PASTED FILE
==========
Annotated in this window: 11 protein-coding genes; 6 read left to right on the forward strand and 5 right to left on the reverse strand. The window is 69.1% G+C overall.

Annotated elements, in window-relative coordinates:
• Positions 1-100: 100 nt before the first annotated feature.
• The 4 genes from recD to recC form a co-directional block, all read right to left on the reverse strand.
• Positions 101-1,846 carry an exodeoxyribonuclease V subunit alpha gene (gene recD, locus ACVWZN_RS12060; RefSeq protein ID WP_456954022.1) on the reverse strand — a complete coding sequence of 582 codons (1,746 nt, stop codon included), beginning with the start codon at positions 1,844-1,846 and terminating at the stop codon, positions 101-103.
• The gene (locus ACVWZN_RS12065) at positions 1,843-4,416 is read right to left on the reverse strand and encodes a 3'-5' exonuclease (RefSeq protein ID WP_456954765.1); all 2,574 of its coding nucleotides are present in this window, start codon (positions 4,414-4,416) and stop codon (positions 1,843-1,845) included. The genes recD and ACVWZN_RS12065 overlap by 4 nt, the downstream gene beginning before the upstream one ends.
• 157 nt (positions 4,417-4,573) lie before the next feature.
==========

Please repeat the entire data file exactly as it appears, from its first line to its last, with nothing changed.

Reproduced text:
Annotated in this window: 11 protein-coding genes; 6 read left to right on the forward strand and 5 right to left on the reverse strand. The window is 69.1% G+C overall.

Annotated elements, in window-relative coordinates:
• Positions 1-100: 100 nt before the first annotated feature.
• The 4 genes from recD to recC form a co-directional block, all read right to left on the reverse strand.
• Positions 101-1,846 carry an exodeoxyribonuclease V subunit alpha gene (gene recD, locus ACVWZN_RS12060; RefSeq protein ID WP_456954022.1) on the reverse strand — a complete coding sequence of 582 codons (1,746 nt, stop codon included), beginning with the start codon at positions 1,844-1,846 and terminating at the stop codon, positions 101-103.
• The gene (locus ACVWZN_RS12065) at positions 1,843-4,416 is read right to left on the reverse strand and encodes a 3'-5' exonuclease (RefSeq protein ID WP_456954765.1); all 2,574 of its coding nucleotides are present in this window, start codon (positions 4,414-4,416) and stop codon (positions 1,843-1,845) included. The genes recD and ACVWZN_RS12065 overlap by 4 nt, the downstream gene beginning before the upstream one ends.
• 157 nt (positions 4,417-4,573) lie before the next feature.